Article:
The experimental configuration, which is shown in Fig1, is set up to built an image of flaw by collecting the ultrasonic reflection. This method of collecting data is called pulse echo because one probe is used for transmitting and receiving ultrasonic data. The pulser and receiver is a device, which produced a narrow high voltage pulse. This pulse is applied to the probe and probe start to vibrating. This vibration is ultrasonic wave, which is transmitted through the material with flaw(s). In the same time another pulse is produced to trigger the analogue to digital (A/D) board for collecting data from same probe. The scanner is used for moving probe around the inspected material. The computer is a supervisor, which is controlling the place of scanner, Taking data from board and processing data to construct an image of flaw(s).
Fig 1: Pulse echo method
Data acquisition and method of analysis
In pulse echo method one transducer is used for transmitting and receiving ultrasonic waves. Fig. 2 shows a typical received signal. This signal is completely corrupted by noise. For removing this noise from signal averaging method is used. In each point 256 times data is collected and average of them is considered as receiving data to that point. Fig 3 shows the noiseless data with this method. In this figure "a" shows the reflection from first contact area between transducer and outer world, "b" indicates reflection from flaw(s), "c" is reflection from back wall and "d" is repetition of "b". If more data is acquired the other area are repeated. In using SAFT algorithm must be aware of this redundancy data, otherwise wrong result may be obtained. The central frequency of probe is 125KHZ with 75KHZ bandwidth. Based on sampling frequency theorem the frequency
of sampling analogue signal must be greater than or equal two times of the biggest frequency, which is exist in the signal.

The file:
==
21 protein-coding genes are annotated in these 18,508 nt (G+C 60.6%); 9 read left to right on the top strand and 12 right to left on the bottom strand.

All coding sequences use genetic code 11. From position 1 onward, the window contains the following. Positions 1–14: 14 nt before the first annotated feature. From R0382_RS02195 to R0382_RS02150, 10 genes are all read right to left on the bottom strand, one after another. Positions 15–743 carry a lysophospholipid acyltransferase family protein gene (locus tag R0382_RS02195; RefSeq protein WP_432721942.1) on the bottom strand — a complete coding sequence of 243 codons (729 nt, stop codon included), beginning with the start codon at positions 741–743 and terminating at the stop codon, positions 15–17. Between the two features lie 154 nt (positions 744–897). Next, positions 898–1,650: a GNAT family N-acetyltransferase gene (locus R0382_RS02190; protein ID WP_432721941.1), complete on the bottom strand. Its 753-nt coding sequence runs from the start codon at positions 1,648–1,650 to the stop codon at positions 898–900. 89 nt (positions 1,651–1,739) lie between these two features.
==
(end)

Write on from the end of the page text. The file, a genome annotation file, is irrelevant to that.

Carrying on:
Fig 2: Noisy data
In here another criteria must be considered. The recorded data is based on time but by using velocity of ultrasound in media the time axis can be translated to the place. In recorded data between two samples there is a time difference equal 1/fs in which fs is sampling frequency. When time axis is translated to place axis, between two samples there is c/ fs distance. It means the vertical resolution depend on ultrasound velocity and sampling frequency. For a specific material the velocity can not be changed. Therefore more resolution needs higher fs. The 2MHZ sampling frequency is used in this work.
Fig 3: Data without noise
Different flaws are considered for comparing different constructing imaging system. At first time two flaws are choose, which are one rectangle 20x24x3 mm and one disk with 13mm diameter and 3 mm thick. These two flaws are put in different distance, 40, 20 and 2 mm. The second test is held by putting above two flaws and two different rectangle 30x18x2 mm and 20x20x2 mm. In third test a disk by 40mm diameter and 5 mm thick is used. Different size and configuration of flaws are considered to provide a complete discussion about different methods.
Constructing images by using conventional SAFT
The following images are reconstructed by using equation one.
Fig 4: a) Two flaws in 4cm distance b) Two Flaws in 2cm distance c) Four flaws|